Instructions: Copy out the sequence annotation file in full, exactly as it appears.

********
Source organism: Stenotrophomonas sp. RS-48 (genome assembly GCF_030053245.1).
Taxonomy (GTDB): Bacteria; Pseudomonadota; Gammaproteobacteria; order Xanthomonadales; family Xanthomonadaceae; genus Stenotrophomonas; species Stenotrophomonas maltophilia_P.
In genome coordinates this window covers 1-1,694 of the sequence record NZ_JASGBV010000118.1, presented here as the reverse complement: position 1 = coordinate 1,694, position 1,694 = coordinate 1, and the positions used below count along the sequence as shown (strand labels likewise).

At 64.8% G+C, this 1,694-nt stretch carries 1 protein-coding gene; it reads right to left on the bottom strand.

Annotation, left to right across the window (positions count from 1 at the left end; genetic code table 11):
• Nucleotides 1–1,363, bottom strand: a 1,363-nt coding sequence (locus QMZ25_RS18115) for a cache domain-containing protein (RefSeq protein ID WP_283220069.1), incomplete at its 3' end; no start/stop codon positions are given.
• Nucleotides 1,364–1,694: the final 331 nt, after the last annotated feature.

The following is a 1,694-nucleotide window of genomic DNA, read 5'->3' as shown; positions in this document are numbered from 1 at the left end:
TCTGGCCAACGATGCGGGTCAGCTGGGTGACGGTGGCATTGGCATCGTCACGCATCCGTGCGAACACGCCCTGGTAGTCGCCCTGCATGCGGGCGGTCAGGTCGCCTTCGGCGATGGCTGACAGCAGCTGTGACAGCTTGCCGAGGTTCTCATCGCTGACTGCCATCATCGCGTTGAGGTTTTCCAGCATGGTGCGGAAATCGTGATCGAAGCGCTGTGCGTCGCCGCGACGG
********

Source organism: Stenotrophomonas sp. RS-48 (genome assembly GCF_030053245.1).
Taxonomy (GTDB): Bacteria; Pseudomonadota; Gammaproteobacteria; order Xanthomonadales; family Xanthomonadaceae; genus Stenotrophomonas; species Stenotrophomonas maltophilia_P.
In genome coordinates this window covers 1-1,694 of the sequence record NZ_JASGBV010000118.1, presented here as the reverse complement: position 1 = coordinate 1,694, position 1,694 = coordinate 1, and the positions used below count along the sequence as shown (strand labels likewise).

At 64.8% G+C, this 1,694-nt stretch carries 1 protein-coding gene; it reads right to left on the bottom strand.

Annotation, left to right across the window (positions count from 1 at the left end; genetic code table 11):
• Nucleotides 1–1,363, bottom strand: a 1,363-nt coding sequence (locus QMZ25_RS18115) for a cache domain-containing protein (RefSeq protein ID WP_283220069.1), incomplete at its 3' end; no start/stop codon positions are given.
• Nucleotides 1,364–1,694: the final 331 nt, after the last annotated feature.

The following is a 1,694-nucleotide window of genomic DNA, read 5'->3' as shown; positions in this document are numbered from 1 at the left end:
TCTGGCCAACGATGCGGGTCAGCTGGGTGACGGTGGCATTGGCATCGTCACGCATCCGTGCGAACACGCCCTGGTAGTCGCCCTGCATGCGGGCGGTCAGGTCGCCTTCGGCGATGGCTGACAGCAGCTGTGACAGCTTGCCGAGGTTCTCATCGCTGACTGCCATCATCGCGTTGAGGTTTTCCAGCATGGTGCGGAAATCGTGATCGAAGCGCTGTGCGTCGCCGCGACGG